Quantcast

ESA’s Flagship Space Observatory Is Running On Empty

March 5, 2013
Image Caption: This artist’s impression of ESA’s Herschel space observatory is set against a background image showing baby stars forming in the Rosette Nebula. The bright spots are dusty cocoons containing massive protostars, each one up to ten times the mass of our own Sun. The Rosette Nebula resides some 5000 light-years from Earth and is associated with a larger cloud that contains enough dust and gas to make the equivalent of 10 000 Sun-like stars. Credit: ESA - C. Carreau

Lee Rannals for redOrbit.com – Your Universe Online

The European Space Agency said Tuesday that its Herschel Space Observatory is beginning to wrap up its mission. Famous for its ability to view the sky in the entire wavelength range from far-infrared to submillimeter, the space observatory is beginning to run out of its supply of liquid helium coolant. ESA says Herschel is running on its last fumes and will be running empty in the coming weeks.

Herschel first launched on May 14, 2009 with an 11-foot mirror, becoming the world’s most powerful infrared telescope ever launched into space. The observatory features three instruments that must be cooled to –455 degrees Fahrenheit. The instruments sit on top of a tank filled with superfluid liquid helium, inside a giant thermos flask known as a cryosat. The helium evaporates over time, gradually emptying the tank and giving the space observatory a proper mission deadline.

Herschel was launched with over 600 gallons (2,300 liters) of liquid helium and weighed 738 pounds, giving it an expected lifespan of 3.5 years. ESA said it is not possible to predict the exact day when the helium will run out, but confirmation will come when Herschel begins its next daily 3-hour communication period with ground stations.

“It is no surprise that this will happen, and when it does we will see the temperatures of all the instruments rise by several degrees within just a few hours,” says Michael Schmidt, the Herschel Mission Operations Manager at ESA´s European Space Operations Centre in Darmstadt, Germany.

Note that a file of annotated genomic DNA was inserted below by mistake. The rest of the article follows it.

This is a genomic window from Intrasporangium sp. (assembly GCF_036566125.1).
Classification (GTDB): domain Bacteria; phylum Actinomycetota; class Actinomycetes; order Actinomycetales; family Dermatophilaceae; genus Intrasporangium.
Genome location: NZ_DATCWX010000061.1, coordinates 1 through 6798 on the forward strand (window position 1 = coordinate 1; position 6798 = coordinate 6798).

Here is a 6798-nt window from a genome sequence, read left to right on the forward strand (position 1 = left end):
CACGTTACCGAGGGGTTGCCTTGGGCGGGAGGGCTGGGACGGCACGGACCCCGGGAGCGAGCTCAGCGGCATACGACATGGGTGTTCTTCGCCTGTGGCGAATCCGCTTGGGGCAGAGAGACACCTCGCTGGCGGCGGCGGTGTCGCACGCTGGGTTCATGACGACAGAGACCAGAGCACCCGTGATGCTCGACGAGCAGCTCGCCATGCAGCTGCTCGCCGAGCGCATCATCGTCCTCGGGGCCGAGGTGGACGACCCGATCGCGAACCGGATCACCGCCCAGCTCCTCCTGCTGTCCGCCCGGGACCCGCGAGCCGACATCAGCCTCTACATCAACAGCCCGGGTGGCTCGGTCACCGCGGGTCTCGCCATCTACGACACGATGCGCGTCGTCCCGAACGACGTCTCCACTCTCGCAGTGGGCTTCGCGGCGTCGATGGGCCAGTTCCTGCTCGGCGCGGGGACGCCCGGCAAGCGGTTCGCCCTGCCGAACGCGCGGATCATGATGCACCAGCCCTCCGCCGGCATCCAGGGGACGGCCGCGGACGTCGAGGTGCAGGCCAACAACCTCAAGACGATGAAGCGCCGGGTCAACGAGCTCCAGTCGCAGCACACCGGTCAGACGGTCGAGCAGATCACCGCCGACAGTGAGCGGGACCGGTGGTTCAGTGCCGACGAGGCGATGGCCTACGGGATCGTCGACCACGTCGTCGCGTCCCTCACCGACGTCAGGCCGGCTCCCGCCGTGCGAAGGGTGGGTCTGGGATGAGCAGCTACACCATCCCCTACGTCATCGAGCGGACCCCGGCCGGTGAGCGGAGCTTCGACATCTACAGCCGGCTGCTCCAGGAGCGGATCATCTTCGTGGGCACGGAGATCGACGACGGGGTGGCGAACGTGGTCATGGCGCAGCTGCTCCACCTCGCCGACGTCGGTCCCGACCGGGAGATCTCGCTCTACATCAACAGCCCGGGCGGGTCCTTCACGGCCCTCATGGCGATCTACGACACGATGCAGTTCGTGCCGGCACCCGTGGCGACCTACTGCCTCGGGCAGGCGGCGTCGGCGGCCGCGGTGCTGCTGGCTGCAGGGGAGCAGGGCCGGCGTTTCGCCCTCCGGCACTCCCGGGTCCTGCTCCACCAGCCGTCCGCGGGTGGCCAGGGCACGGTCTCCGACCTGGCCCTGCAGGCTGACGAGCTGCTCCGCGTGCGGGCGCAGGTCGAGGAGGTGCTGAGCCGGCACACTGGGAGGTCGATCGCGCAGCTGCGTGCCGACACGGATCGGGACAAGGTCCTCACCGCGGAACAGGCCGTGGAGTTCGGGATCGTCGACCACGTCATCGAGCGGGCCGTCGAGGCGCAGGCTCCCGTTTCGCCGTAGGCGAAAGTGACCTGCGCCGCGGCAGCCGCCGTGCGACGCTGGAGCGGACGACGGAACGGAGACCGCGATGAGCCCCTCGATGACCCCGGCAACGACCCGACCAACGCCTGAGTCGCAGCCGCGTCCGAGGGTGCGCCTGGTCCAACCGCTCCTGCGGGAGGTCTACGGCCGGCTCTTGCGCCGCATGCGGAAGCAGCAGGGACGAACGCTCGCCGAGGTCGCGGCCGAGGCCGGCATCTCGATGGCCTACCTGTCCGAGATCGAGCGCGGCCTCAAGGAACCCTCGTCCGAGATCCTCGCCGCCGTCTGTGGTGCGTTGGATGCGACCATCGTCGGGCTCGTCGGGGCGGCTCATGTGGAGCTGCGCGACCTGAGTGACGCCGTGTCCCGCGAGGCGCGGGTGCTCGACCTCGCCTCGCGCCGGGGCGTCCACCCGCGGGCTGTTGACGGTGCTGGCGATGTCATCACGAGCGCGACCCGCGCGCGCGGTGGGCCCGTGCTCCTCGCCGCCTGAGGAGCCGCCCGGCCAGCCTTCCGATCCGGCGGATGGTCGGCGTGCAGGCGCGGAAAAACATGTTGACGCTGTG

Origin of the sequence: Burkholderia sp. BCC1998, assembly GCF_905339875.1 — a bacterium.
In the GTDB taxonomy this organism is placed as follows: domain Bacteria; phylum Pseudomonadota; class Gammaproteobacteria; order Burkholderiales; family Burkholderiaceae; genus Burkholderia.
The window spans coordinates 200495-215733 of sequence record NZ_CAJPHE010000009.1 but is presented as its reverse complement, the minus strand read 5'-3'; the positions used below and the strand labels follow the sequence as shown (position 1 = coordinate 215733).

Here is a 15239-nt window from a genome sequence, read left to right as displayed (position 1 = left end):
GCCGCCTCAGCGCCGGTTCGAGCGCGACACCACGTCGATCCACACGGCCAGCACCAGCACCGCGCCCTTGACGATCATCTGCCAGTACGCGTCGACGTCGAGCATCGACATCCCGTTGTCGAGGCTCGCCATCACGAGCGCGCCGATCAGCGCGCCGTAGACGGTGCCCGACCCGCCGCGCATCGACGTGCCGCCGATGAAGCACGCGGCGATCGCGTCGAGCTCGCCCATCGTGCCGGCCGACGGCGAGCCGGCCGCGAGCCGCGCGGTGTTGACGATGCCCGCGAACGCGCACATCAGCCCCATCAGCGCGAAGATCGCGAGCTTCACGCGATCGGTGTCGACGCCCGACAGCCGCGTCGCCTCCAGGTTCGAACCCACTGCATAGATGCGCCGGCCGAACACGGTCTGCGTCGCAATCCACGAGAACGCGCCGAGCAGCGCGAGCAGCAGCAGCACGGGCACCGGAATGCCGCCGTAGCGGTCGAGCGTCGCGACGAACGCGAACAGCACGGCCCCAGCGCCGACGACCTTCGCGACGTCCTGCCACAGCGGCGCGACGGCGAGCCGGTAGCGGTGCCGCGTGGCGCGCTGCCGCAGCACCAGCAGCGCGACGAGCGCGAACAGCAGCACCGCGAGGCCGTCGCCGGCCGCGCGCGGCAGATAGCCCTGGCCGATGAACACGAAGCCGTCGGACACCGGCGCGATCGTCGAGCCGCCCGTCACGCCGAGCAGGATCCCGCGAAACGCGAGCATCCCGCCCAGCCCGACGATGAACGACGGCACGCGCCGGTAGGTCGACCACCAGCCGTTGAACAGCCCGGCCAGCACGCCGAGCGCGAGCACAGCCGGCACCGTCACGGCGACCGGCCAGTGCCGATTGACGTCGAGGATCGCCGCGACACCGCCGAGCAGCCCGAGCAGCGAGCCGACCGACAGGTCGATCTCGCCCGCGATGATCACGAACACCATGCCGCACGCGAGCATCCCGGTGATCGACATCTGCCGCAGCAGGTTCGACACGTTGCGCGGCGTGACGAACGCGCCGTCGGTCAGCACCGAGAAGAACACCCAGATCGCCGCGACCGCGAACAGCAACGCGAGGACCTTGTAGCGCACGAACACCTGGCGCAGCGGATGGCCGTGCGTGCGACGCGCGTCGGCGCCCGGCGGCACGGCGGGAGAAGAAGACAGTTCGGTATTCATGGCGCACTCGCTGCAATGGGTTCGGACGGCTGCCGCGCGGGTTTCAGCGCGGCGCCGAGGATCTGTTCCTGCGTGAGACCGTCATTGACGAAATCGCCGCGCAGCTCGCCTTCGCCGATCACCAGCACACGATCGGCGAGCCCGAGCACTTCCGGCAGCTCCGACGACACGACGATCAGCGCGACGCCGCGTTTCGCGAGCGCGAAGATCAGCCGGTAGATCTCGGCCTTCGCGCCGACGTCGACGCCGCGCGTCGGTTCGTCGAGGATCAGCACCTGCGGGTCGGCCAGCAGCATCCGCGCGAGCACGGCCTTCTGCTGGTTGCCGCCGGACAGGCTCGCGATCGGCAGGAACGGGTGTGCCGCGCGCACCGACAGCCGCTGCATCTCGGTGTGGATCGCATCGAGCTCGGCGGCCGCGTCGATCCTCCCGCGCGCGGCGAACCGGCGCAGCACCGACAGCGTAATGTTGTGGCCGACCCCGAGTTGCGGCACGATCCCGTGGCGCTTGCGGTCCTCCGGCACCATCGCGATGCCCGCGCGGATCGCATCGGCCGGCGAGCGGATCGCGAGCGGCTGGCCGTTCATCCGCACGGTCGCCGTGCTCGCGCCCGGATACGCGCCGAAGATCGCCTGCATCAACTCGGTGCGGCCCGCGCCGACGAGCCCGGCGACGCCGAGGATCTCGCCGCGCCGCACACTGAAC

The space observatory has helped make some extraordinary discoveries, from starburst galaxies to newly forming planetary systems. ESA engineers have Herschel performing some last-minute observations to try and get the most out of every last drop of liquid helium that still exists on the spacecraft.

“When observing comes to an end, we expect to have performed over 22 000 hours of science observations, 10% more than we had originally planned, so the mission has already exceeded expectations,” says Leo Metcalfe, the Herschel Science Operations and Mission Manager at ESA´s European Space Astronomy Centre in Madrid, Spain.

Göran Pilbratt, ESA´s Herschel Project Scientist at ESA´s European Space Research and Technology Centre in Noordwijk, the Netherlands, said that Herschel data will enable a vast amount of exciting science to be done for many years to come.

“In fact, the peak of scientific productivity is still ahead of us, and the task now is to make the treasure trove of Herschel data as valuable as possible for now and for the future.”

In January, University of Cardiff astronomer Steve Eales wrote in Physics World about how Herschel is already answering some of astronomy’s big questions.

“In peering into the big clouds of gas and dust that are the ℠maternity wards´ of stars and then detecting the submillimeter light emitted from the dust around the newly formed stars, Herschel is doing much to study star formation, which is one of astronomy´s ℠big questions´.”

He also wrote about how he was able to find 7,000 new galaxies in a matter of 16 hours using Herschel data. Eales said “the treasure trove of Herschel data will be picked through by astronomers for years to come.”


Source: Lee Rannals for redOrbit.com - Your Universe Online



comments powered by Disqus